konferenca - predsednik MOK Dr. Jacques Rogge
27 November, 2003
(S. KOTROTSOS): I would like to welcome you to the ATHOC
premises, our hall. This is the press conference because
of the visit of the President of the IOC. It is a great
honour for us to have him here. I would like to give the
floor right away to the President of the IOC, Mr.
Jacques Rogge, for an introductory address, and then
after that we are going to have the question and answer
period. Thank you very much.
J. ROGGE: Chair, ladies and gentlemen, it is a great
pleasure being with you. This is in fact my first visit
to Greece since January this year. So I was here 10
months ago and I was amazed by the progress made in the
preparation of the Athens Games.
had the opportunity to visit the venues yesterday. I met
with the President of the Republic. I met also with the
Prime Minister and also with the Leader of the
Opposition, Mr. Karamanlis, and of course I had
extensive contacts with various ministers of the
is tremendous progress being done in the last 10 months.
I was really amazed to see the changes but also very
happy of course about that. In saying that, it is clear
also, however, that the deadlines are tight and
everyone, I believe, is very much aware of that, both at
the level of the government and at the level of ATHOC.
the general message is: preparation is going extremely
fine, but at the same time the same sense of urgency is
needed and no time can be lost.
was very pleased to see that some points of concern that
we had during the last Coordination Commission five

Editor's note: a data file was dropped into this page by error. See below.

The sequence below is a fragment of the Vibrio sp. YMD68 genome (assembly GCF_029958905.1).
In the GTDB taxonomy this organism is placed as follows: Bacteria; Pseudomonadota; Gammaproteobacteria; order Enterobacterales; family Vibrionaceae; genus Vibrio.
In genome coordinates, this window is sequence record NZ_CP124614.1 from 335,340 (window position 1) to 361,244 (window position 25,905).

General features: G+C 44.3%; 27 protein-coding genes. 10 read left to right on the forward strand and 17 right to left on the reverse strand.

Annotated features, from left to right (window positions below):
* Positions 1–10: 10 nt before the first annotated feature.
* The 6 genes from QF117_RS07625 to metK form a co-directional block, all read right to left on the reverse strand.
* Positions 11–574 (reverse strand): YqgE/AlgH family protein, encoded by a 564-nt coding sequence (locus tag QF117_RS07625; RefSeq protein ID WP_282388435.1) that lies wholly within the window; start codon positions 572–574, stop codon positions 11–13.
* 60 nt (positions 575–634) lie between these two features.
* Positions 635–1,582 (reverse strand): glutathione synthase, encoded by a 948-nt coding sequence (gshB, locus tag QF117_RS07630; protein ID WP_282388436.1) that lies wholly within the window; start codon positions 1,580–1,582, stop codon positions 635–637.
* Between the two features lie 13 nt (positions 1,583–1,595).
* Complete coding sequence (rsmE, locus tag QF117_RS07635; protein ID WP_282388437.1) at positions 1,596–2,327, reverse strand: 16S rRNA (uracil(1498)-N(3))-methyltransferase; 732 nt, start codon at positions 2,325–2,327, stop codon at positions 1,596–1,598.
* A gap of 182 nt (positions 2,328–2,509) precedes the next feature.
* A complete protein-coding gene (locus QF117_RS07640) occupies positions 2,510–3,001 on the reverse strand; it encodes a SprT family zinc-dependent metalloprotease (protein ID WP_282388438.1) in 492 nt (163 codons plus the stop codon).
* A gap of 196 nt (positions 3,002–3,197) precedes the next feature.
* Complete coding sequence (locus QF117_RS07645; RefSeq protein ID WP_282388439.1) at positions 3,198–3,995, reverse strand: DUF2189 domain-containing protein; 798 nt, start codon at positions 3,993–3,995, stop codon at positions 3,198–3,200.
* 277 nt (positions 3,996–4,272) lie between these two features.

weeks ago, under the leadership of Mr. Oswald, who
unfortunately cannot be present today because he had to
go back to Switzerland, that these points have been
had a concern with the tramway and our experts made a
visit and discussed with the builders and the concerns
about the tramway have been resolved. The same concerns
about the suburban railway have been totally resolved
and we have noted with great pleasure the good progress
on the construction of the Calatrava Roof over the
Olympic Stadium and also of course over the Velodrome.
were very pleased, as has been said before, by the Test
Events and also the quality of the people serving the
Test Events. And that is a good sign for the future
because the organization of the Games is about much more
than just buildings and roads. It is of course about
I would like to commend ATHOC for having not only chosen
the people who will run the venues very well, but also
given them an excellent training and it is not an easy
matter but that is definitely an important thing.
will continue of course to have a substantial number of
Test Events leading up to the Games. Each one of them
will be of course a very useful lesson and also will
help the Venue Managers and the Operation Managers to
prepare in an ideal way.
meeting the political leaders, I saw with great pleasure
the resolve and the dedication to continue to work very
hard for the success of the Games. We know that we enter
elections time and I felt both at the level of the
government and the opposition the desire to make sure
that the preparation of the Games would not be affected
by the election itself. And I think this is a very
Games are far more important than just the Games of one
city. They are the Games of a nation and definitely that
nation wants the Games to be a success and I believe
that the politicians on all sides have understood this
speaking about my visits, I have to add, because this
slipped my mind, that I also met with the Mayor of
Athens Ms. Bakoyannis, upon my arrival.